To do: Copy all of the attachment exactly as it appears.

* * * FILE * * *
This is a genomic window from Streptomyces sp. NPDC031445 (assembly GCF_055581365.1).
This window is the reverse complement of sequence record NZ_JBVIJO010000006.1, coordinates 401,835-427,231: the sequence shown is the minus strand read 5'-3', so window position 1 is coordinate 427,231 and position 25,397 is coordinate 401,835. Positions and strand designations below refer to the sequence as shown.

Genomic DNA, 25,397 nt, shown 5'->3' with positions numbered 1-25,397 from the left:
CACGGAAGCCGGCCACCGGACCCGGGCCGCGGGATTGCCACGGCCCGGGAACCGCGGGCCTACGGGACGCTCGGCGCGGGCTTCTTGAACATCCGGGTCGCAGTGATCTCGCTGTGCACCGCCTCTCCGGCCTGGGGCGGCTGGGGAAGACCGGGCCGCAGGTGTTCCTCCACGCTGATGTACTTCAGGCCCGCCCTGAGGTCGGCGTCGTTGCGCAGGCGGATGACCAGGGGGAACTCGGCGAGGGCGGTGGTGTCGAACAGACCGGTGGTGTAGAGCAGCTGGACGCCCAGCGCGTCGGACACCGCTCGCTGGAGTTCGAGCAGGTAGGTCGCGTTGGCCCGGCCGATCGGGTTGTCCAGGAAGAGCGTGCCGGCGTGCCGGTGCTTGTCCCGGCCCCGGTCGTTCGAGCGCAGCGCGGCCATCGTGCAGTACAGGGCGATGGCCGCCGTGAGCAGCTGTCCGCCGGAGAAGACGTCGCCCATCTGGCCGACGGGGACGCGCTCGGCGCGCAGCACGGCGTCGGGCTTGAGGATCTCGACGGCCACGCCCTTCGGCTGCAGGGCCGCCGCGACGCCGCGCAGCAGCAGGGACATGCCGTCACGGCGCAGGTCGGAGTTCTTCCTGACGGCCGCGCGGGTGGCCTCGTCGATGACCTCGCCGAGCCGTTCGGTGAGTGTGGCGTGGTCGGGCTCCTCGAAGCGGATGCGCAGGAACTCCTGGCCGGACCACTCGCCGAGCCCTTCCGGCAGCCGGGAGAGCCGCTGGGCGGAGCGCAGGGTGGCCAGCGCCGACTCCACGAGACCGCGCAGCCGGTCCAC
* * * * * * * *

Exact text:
This is a genomic window from Streptomyces sp. NPDC031445 (assembly GCF_055581365.1).
This window is the reverse complement of sequence record NZ_JBVIJO010000006.1, coordinates 401,835-427,231: the sequence shown is the minus strand read 5'-3', so window position 1 is coordinate 427,231 and position 25,397 is coordinate 401,835. Positions and strand designations below refer to the sequence as shown.

Genomic DNA, 25,397 nt, shown 5'->3' with positions numbered 1-25,397 from the left:
CACGGAAGCCGGCCACCGGACCCGGGCCGCGGGATTGCCACGGCCCGGGAACCGCGGGCCTACGGGACGCTCGGCGCGGGCTTCTTGAACATCCGGGTCGCAGTGATCTCGCTGTGCACCGCCTCTCCGGCCTGGGGCGGCTGGGGAAGACCGGGCCGCAGGTGTTCCTCCACGCTGATGTACTTCAGGCCCGCCCTGAGGTCGGCGTCGTTGCGCAGGCGGATGACCAGGGGGAACTCGGCGAGGGCGGTGGTGTCGAACAGACCGGTGGTGTAGAGCAGCTGGACGCCCAGCGCGTCGGACACCGCTCGCTGGAGTTCGAGCAGGTAGGTCGCGTTGGCCCGGCCGATCGGGTTGTCCAGGAAGAGCGTGCCGGCGTGCCGGTGCTTGTCCCGGCCCCGGTCGTTCGAGCGCAGCGCGGCCATCGTGCAGTACAGGGCGATGGCCGCCGTGAGCAGCTGTCCGCCGGAGAAGACGTCGCCCATCTGGCCGACGGGGACGCGCTCGGCGCGCAGCACGGCGTCGGGCTTGAGGATCTCGACGGCCACGCCCTTCGGCTGCAGGGCCGCCGCGACGCCGCGCAGCAGCAGGGACATGCCGTCACGGCGCAGGTCGGAGTTCTTCCTGACGGCCGCGCGGGTGGCCTCGTCGATGACCTCGCCGAGCCGTTCGGTGAGTGTGGCGTGGTCGGGCTCCTCGAAGCGGATGCGCAGGAACTCCTGGCCGGACCACTCGCCGAGCCCTTCCGGCAGCCGGGAGAGCCGCTGGGCGGAGCGCAGGGTGGCCAGCGCCGACTCCACGAGACCGCGCAGCCGGTCCAC